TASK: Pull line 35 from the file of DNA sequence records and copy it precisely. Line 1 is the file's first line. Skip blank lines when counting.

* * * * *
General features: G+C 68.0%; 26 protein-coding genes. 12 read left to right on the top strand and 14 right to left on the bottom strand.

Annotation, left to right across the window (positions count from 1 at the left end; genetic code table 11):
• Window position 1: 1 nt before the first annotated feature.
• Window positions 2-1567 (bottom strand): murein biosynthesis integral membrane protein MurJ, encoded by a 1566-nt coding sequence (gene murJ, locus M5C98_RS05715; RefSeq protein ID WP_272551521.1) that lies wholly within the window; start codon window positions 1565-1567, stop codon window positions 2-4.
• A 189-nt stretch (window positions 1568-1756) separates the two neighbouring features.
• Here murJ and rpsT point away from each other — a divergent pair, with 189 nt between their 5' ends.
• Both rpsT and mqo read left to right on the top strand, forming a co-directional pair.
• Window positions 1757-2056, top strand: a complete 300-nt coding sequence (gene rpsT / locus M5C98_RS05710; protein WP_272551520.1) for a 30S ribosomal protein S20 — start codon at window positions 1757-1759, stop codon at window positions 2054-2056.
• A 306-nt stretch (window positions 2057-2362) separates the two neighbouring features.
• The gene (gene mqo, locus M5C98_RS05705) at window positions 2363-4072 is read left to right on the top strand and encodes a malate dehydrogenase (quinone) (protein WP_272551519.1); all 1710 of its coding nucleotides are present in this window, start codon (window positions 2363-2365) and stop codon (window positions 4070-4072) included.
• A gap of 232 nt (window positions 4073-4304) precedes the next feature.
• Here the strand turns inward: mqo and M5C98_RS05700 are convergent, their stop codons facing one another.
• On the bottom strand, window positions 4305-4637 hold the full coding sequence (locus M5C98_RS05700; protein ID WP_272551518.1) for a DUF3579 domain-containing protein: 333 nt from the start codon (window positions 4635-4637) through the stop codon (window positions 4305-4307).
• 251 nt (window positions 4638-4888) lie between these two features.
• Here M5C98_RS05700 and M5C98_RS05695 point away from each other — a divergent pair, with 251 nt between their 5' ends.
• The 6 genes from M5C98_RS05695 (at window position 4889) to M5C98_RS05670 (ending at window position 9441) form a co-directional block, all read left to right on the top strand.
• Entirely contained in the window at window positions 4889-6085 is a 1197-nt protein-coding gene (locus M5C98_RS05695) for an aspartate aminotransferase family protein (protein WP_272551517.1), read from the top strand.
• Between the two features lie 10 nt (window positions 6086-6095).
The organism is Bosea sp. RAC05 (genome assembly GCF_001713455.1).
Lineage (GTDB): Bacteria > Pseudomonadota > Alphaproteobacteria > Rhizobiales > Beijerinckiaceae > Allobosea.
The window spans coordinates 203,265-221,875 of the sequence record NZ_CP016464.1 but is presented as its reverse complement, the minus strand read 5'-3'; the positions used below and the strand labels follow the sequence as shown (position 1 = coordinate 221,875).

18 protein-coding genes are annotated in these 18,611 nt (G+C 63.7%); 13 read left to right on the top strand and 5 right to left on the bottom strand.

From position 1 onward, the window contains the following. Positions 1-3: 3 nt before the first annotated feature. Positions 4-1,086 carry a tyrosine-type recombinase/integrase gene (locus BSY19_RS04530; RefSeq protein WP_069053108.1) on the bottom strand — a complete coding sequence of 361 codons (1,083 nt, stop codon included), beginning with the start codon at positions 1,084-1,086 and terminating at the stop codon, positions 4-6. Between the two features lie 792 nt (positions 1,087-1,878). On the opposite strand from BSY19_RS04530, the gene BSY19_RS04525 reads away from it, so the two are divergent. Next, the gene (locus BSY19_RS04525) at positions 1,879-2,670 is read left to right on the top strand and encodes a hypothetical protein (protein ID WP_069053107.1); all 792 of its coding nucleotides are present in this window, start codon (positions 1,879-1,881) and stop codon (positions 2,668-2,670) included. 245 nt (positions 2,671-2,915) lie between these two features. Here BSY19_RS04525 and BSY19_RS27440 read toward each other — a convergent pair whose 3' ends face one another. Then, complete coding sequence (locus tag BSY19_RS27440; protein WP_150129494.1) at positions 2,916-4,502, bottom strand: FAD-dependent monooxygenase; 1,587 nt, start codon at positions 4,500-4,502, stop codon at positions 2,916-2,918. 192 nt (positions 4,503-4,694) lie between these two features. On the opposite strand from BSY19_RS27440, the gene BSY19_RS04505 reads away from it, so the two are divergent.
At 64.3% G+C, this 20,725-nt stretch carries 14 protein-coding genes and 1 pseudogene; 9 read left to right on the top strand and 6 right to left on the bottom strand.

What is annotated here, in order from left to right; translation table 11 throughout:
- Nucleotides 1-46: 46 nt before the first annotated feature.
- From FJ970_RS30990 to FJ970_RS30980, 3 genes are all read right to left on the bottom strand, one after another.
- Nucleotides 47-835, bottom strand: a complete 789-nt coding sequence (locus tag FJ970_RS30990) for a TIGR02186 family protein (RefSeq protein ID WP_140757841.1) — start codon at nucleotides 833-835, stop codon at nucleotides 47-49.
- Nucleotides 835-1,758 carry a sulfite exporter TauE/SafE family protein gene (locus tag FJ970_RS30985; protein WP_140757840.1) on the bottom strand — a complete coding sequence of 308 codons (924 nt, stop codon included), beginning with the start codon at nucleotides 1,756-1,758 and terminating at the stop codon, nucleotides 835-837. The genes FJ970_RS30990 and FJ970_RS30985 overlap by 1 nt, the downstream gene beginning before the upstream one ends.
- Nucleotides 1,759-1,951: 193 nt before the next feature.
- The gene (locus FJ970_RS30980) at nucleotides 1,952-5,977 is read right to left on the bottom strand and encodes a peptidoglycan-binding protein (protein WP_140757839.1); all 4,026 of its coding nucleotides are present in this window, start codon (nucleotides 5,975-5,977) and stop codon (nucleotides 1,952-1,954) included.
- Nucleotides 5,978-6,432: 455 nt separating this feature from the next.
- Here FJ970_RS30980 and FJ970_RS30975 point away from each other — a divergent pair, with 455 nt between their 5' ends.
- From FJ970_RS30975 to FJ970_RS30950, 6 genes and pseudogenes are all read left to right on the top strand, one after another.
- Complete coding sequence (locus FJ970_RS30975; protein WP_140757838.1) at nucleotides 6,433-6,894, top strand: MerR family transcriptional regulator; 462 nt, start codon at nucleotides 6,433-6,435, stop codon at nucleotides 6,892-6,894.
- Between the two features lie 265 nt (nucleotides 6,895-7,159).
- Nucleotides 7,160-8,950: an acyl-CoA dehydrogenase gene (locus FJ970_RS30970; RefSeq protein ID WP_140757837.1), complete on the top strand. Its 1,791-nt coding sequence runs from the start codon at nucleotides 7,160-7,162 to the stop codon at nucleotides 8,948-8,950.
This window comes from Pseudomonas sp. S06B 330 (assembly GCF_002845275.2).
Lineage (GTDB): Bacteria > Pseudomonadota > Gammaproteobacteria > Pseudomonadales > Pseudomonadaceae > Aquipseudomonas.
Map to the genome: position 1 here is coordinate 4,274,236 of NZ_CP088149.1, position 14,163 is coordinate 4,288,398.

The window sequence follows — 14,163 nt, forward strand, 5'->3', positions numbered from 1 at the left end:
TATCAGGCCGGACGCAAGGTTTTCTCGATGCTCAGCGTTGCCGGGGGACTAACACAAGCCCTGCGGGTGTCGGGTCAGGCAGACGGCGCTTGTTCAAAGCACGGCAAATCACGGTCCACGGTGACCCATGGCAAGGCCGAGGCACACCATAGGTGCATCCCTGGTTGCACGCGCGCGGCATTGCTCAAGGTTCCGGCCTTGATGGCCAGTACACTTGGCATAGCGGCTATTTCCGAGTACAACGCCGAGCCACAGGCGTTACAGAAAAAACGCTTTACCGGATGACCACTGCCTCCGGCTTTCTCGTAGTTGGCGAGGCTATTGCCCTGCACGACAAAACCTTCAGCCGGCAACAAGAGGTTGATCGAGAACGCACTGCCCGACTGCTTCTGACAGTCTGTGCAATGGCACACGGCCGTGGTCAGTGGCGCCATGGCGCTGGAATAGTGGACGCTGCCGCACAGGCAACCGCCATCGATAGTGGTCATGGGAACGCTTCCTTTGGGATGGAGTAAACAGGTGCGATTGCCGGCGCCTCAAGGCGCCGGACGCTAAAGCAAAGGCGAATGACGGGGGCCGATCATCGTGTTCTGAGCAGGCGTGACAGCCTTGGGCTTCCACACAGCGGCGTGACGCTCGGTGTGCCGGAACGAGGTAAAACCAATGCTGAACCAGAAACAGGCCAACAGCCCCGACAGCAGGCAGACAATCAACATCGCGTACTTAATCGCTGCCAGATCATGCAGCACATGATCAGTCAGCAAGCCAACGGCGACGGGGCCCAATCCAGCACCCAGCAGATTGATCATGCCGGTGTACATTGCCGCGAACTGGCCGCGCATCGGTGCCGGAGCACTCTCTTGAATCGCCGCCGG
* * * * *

- Complete coding sequence (locus FJ970_RS30975; protein WP_140757838.1) at nucleotides 6,433-6,894, top strand: MerR family transcriptional regulator; 462 nt, start codon at nucleotides 6,433-6,435, stop codon at nucleotides 6,892-6,894.